NZ Budget for Problem Gambling Services Increase with 25%
New Zealand’s Government has reserved a total amount of NZ$ 76,1 million to both prevent and minimise gambling harm. The budget is allocated to a three-year gambling strategy plan built around the treatment of problem gambling.
The plan was developed by NZ’s Ministry of Health and comes as a consequence of record gambling expenses in 2020 and 2021, when approximately $2,62 billion was spent on gambling activities, consisting of non-casino gaming machine operators, Lotto NZ, TAB NZ, and casino.
Interestingly, the growth of 24,6% increase in Ministry expenditure on gambling services between the period of 2022 and 2025 comes at a time when, as the national Ministry informs, the proportion of Kiwis who are at risk of gambling harm is at its lowest since the early 1990s. Still, it believes that a budgetary increase is necessary.
More Adults, More Budget
According to authorities, this is mainly due to the growth of the adult population in the country over the last few decades. The NZ Ministry claims that the number of people who are facing gambling-related problems such as addictions and financial pressure has also increased. Local authorities have therefore identified different areas for improvement that need to be effectively tackled in the coming three years.
This includes high levels of gambling harm experienced by both Māoris and Pacific islanders, while the same is true for a part of the population of Asian origin. According to data, there has also been a higher level of exposure to gambling among segments of the people living in areas with relatively high social deprivation scores and the possibility of getting involved into online gambling.
NZ$ 76,12 Million over the Next Three Years
The Ministry is said to spend NZ$ 76,12 million on its new strategic plan over the next three years, which is a total increase of NZ$ 15,8 million from the prior period between 2019 and 2022. This budget will be funded by increasing the levy on the four most important gambling segments – NCGMs, Lotto NZ, TAB NZ, and (land based) casinos.
- Pokie machine and other gaming machine operators will need to pay a higher levy rate of 1,08% of player expenditure in comparison with a rate of 0,78% before.
- TAB NZ will now pay 0,76% of betting profits compared to 0,52% before.
- Lotto NZ will go up slightly from 0,43% of turnover minus prizes paid to 0,44%.
- Land based casinos will also move up from 0,56% to 0,87%.
Specifically, this leads to the following allocations. A budget of NZ$ 34,2 million is set aside for segments of clinical intervention and support, which is an increase of roughly NZ$ 9 million in comparison with the prior period. NZ$ 24,8 million has been set apart for public health services, NZ$ 7,9 million will be used for new services and innovation, and NZ$ 3,4 million is allocated to what are defined as operating costs. The sole segment where the budget is lower is research and evaluation, with NZ$ 971,000 to NZ$ 5,6 million.
The new funding and strategy is part of our gambling prevention plan to significantly minimise efforts of the global reforms of the health and disability system and the new mental health system we are working on in New Zealand.
Andrew Little, Minister of Health
The strategies pointed out in the documents are part of the broader NZ$ 1,9 billion Kia Manawanui government action plan aimed at long-term transformation of the mental health and addiction sector. This plan was initially introduced in 2019. Internal Affairs Minister Jan Tinetti also seems to be in favour of a total reform of the 2003 Gambling Act.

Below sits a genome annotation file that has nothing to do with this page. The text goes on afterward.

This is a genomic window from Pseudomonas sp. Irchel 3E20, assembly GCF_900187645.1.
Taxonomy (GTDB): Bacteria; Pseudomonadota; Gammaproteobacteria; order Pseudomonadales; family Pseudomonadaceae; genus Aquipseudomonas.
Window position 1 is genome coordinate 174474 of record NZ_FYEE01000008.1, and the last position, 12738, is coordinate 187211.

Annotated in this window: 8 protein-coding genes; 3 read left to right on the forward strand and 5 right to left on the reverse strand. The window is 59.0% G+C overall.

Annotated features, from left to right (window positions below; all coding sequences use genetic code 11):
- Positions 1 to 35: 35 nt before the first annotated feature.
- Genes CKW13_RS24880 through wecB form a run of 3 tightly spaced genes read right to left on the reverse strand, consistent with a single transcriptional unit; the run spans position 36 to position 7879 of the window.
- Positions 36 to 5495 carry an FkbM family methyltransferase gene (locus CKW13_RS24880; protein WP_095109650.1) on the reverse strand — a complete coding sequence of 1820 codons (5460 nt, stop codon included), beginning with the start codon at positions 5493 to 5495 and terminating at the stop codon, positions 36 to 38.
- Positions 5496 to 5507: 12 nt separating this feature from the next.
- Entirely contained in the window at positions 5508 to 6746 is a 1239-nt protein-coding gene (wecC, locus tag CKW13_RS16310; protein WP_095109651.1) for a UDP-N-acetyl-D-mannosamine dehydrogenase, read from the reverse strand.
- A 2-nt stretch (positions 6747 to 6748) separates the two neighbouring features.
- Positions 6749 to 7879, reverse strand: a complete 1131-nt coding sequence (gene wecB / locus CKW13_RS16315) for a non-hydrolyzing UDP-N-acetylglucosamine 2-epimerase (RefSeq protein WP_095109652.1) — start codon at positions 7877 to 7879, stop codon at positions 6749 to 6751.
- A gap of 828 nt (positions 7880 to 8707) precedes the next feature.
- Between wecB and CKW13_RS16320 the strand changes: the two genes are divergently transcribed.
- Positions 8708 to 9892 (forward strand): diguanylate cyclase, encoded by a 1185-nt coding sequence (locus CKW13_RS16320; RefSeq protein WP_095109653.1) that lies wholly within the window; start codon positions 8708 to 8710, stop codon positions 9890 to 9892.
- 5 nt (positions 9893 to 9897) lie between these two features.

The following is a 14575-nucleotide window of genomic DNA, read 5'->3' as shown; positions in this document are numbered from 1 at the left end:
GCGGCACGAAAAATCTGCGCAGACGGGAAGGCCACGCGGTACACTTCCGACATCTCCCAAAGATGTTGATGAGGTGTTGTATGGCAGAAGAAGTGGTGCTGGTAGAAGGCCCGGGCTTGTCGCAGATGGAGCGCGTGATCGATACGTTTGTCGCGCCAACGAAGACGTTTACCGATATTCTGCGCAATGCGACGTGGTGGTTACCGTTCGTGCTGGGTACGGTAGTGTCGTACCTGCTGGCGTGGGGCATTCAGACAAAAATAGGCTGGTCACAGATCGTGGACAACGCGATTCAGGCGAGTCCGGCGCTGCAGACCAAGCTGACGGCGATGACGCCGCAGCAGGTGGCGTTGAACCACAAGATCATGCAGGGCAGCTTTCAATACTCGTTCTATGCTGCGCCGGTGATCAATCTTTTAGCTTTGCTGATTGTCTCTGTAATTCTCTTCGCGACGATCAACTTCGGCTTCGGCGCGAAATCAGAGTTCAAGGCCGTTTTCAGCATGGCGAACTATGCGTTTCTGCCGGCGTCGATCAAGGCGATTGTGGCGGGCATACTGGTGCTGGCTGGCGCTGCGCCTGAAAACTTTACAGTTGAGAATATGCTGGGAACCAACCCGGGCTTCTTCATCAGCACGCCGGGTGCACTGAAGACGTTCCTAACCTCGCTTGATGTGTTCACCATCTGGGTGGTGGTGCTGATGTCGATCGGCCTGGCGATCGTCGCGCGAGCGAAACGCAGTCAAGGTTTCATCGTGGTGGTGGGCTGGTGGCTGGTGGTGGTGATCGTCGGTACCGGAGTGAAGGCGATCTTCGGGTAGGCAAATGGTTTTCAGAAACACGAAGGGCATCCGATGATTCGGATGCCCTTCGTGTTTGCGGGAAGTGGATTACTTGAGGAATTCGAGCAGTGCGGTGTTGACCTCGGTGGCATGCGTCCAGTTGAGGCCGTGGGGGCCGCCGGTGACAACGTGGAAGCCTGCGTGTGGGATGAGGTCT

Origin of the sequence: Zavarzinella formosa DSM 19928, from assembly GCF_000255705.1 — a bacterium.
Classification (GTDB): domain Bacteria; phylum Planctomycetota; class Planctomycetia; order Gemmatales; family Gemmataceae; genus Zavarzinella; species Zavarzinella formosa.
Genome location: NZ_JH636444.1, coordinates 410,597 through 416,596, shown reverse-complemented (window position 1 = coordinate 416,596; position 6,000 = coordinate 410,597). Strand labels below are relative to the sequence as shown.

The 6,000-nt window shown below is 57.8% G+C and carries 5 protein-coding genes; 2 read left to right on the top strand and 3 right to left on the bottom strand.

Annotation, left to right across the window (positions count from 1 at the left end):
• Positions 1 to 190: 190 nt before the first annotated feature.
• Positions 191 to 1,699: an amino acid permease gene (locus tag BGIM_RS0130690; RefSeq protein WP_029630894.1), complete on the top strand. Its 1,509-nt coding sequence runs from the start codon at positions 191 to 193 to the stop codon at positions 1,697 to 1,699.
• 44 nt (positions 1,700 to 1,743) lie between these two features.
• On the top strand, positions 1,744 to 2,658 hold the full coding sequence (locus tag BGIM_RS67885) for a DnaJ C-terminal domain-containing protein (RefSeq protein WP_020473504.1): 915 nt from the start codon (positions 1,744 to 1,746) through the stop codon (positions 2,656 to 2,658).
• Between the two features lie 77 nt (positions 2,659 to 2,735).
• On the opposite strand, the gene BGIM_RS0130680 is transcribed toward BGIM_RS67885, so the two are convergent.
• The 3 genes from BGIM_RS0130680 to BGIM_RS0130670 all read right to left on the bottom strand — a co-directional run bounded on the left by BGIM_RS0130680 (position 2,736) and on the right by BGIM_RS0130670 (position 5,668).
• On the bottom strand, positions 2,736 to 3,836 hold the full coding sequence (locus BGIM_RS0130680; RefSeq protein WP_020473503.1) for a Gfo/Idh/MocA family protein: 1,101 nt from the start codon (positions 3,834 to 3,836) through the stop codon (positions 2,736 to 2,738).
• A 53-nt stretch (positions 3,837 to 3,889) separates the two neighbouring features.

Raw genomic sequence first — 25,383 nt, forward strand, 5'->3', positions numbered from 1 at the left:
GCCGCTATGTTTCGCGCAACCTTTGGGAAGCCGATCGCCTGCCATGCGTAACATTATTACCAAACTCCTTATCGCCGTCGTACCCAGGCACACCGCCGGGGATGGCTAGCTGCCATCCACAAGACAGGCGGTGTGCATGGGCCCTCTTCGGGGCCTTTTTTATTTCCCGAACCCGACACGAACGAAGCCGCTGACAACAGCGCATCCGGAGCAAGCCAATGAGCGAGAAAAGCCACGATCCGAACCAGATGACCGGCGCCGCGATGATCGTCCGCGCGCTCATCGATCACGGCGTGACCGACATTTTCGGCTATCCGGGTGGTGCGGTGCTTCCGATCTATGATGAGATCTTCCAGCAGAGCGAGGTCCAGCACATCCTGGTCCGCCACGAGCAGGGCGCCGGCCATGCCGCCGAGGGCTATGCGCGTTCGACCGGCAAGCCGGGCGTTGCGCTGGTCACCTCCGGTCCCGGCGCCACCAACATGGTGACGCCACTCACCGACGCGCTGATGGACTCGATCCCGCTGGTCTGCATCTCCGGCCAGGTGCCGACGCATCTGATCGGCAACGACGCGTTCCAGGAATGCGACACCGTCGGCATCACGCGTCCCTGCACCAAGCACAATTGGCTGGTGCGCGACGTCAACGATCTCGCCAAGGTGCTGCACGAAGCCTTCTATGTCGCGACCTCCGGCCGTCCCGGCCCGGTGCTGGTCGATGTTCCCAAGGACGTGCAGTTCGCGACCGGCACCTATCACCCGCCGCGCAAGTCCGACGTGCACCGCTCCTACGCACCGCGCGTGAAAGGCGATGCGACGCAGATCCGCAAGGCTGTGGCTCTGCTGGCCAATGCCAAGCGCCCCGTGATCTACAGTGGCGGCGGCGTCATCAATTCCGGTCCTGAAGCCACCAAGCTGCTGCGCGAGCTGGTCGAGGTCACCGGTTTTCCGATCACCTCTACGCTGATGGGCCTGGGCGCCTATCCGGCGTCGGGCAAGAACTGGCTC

Regulation of gambling activities would mean that we can deal with related risks such as financial instability, relational problems, domestic violence, and drugs & alcohol abuse. The new strategy is all about showing New Zealanders that we are very serious about protecting them from these risks.
Internal Affairs Minister Jan Tinetti
Criticised by Clubs New Zealand
The levy increase was nonetheless received with high levels of criticism by Clubs New Zealand, a national trade group that represents over 300 clubs in the whole country. Clubs New Zealand’s point of view is that the “Ministry of Health and Ministry of Internal Affairs are virtually doing much of the same at a much larger cost.”
In addition, its states the following:
With regard to the levy review we have shared our opinion that the current strategy has not been effective. It has turned out that the level of harm in the overall population hasn’t been reduced since 2012. Whilst services are not well utilised, there is also a general failure to meet the general objectives. Clubs New Zealand has always shown to be a great supporter of the problem gambling levy, but it will need to be set at a reasonable level with clear, well defined, and feasible goals.
Clubs New Zealand about the levy increase
Online Gambling not Regulated, Yet Allowed
Whilst land based casinos and other gambling products like TAB NZ and Lotto NZ are fully legal in the country, online casinos are technically not. Technically, gambling activities that fall outside of the authority of the Gambling Act 2003 are illegal. New Zealanders are nonetheless allowed to play pokies at online casinos and bet on sports, as long as these are exploited by companies outside of the country of New Zealand. Practically all of the regulations in New Zealand are aimed at penalising companies rather than end-users. As a result, local gambling laws as defined in 2003 are strict yet not restrictive to consumers.
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